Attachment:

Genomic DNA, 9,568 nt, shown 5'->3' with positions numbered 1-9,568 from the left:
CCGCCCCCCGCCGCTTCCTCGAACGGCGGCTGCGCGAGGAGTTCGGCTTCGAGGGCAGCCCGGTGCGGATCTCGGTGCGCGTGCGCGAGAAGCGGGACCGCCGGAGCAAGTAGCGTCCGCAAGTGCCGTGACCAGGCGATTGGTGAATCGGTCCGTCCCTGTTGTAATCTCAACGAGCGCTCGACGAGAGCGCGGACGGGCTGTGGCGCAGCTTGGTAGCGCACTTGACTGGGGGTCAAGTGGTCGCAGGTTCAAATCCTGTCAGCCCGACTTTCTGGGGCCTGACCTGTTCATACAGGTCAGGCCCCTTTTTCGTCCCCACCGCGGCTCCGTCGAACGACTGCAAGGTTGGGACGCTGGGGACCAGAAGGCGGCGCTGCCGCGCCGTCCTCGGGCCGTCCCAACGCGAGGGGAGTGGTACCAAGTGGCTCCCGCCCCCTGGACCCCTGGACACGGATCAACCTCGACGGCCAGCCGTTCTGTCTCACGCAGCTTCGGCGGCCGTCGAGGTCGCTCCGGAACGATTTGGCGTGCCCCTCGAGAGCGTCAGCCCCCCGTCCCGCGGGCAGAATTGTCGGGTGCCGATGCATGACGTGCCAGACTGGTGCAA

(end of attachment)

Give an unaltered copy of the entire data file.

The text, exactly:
Genomic DNA, 9,568 nt, shown 5'->3' with positions numbered 1-9,568 from the left:
CCGCCCCCCGCCGCTTCCTCGAACGGCGGCTGCGCGAGGAGTTCGGCTTCGAGGGCAGCCCGGTGCGGATCTCGGTGCGCGTGCGCGAGAAGCGGGACCGCCGGAGCAAGTAGCGTCCGCAAGTGCCGTGACCAGGCGATTGGTGAATCGGTCCGTCCCTGTTGTAATCTCAACGAGCGCTCGACGAGAGCGCGGACGGGCTGTGGCGCAGCTTGGTAGCGCACTTGACTGGGGGTCAAGTGGTCGCAGGTTCAAATCCTGTCAGCCCGACTTTCTGGGGCCTGACCTGTTCATACAGGTCAGGCCCCTTTTTCGTCCCCACCGCGGCTCCGTCGAACGACTGCAAGGTTGGGACGCTGGGGACCAGAAGGCGGCGCTGCCGCGCCGTCCTCGGGCCGTCCCAACGCGAGGGGAGTGGTACCAAGTGGCTCCCGCCCCCTGGACCCCTGGACACGGATCAACCTCGACGGCCAGCCGTTCTGTCTCACGCAGCTTCGGCGGCCGTCGAGGTCGCTCCGGAACGATTTGGCGTGCCCCTCGAGAGCGTCAGCCCCCCGTCCCGCGGGCAGAATTGTCGGGTGCCGATGCATGACGTGCCAGACTGGTGCAA